Binomial Theorem and Its Applications
|Binomial Theorem and Its Applications|
Any polynomial with two terms in the expression is called a binomial. Binominal theorem is used to calculate the multiple powers (square, cube and so on) of that binomial expression.
In the formula above, we have addition of two terms (a and b). This binomial is raised to the power n.
Example: If n=2 then it is the square of (a+b) = (a+b) x (a+b)
Similarly, Power n of (a+b) = (a+b) x (a+b) x (a+b) x ….. n times.
Proving Binomial Theorem
>>> (a+b)x(a+b) = a^2 + 2ab + b^2
>>> (a+b)x(a+b)x(a+b) = (a^2 + 2ab + b^2)(a+b) = a^3 + 3a^2b + 3ab^2 + b^3
>>> (a+b)x(a+b)x(a+b)x(a+b) = (a^3 + 3a^2b + 3ab^2 + b^3)(a+b) = a^4 + 4a^3b + 6a^2b^2 + 4ab^3 + b^4
Here we have pattern, where power one term is decreasing and the power of second term is increasing. But the sum of both these power is always equal to the power of the binomial.
And we also know that zero power of any number is equal to 1. (a^0 = 1 ; b^0 = 1)
If we keep on increasing the power ( say n, in general) then the same pattern follows. We can write the formula for the pattern and the same formula is actually called the binomial theorem.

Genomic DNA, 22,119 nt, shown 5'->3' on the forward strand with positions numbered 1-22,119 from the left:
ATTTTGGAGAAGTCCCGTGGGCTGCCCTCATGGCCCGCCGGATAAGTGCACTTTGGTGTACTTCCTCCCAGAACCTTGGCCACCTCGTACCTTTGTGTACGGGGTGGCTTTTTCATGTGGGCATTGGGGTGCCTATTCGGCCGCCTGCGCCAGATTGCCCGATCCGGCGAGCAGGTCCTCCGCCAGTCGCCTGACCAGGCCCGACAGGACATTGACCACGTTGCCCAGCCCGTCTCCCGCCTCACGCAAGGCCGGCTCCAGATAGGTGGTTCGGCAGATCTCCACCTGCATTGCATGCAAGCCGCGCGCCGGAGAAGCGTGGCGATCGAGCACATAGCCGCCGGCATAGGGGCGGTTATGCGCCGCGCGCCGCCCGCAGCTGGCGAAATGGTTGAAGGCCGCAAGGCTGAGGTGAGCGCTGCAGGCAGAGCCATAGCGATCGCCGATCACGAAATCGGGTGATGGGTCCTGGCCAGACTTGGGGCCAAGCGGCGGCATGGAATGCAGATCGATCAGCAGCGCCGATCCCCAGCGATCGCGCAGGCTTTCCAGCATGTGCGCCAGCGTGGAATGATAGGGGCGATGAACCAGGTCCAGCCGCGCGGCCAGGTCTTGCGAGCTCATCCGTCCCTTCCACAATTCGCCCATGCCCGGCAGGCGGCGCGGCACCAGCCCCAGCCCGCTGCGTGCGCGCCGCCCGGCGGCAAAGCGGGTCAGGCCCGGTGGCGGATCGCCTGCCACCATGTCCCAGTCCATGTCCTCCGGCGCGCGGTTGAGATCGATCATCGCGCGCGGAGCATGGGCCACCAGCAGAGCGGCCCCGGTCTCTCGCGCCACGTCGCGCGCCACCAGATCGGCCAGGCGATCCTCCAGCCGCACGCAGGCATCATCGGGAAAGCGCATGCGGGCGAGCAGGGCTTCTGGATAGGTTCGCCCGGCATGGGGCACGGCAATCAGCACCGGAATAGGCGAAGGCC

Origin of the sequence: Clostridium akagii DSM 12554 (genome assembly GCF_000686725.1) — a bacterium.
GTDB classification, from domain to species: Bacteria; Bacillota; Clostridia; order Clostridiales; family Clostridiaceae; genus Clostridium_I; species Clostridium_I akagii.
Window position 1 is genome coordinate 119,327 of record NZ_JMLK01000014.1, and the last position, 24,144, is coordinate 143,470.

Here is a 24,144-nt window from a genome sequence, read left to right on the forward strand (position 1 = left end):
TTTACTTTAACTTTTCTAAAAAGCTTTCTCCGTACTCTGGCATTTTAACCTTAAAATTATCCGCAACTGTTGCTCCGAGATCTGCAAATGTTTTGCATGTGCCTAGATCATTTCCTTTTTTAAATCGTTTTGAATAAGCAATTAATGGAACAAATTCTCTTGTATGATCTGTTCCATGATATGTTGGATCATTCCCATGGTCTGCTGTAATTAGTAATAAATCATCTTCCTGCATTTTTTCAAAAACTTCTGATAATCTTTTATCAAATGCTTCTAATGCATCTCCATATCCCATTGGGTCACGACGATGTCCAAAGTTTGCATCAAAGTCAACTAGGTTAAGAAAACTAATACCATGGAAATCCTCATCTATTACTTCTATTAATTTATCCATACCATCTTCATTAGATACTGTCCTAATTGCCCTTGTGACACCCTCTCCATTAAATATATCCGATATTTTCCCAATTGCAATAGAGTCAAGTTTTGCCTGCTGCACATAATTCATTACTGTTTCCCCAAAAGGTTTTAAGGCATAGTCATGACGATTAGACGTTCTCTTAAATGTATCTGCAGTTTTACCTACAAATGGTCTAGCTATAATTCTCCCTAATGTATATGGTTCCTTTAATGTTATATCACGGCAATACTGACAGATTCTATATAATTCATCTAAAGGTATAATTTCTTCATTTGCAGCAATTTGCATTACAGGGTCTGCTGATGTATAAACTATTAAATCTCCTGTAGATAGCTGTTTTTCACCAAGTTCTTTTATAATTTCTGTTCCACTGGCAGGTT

This formula consists of Sigma (summation) and Combination (nCk). Values of k varies from 0 to n.
∑ is called Sigma and it is used for showing the sum of various terms.
Now let us keep the values of n in the formula and see if it comes equal to our calculations.
for n = 1,
(a+b) = (1!/1!.0!). a^1 + (1!/0!.1!). b^1 = (1.a + 1.b) = (a+b)
for n =2,
(a+b)^2 = (2!/2!.0!. a^2. b^0 + 2!/1!.1!. a^1. b^1 + 2!/2!.0!. a^0. b^2) = (1.a^2 + 2.a.b + 1.b^2) = (a^2+2ab+b^2)
>>> (a+b)^2 = (a^2+2ab+b^2)
(Which is equal to the output of multiplications)
Similarly, we can find the higher powers of (a+b) with the help of binomial theorem.
If we have to find the higher powers of (a-b) then also we can use the binomial theorem.
We can rewrite (a-b) as (a+(-b)) and use the magical formula. We can easily calculate the higher powers without doing much calculations. This is power of this binomial theorem.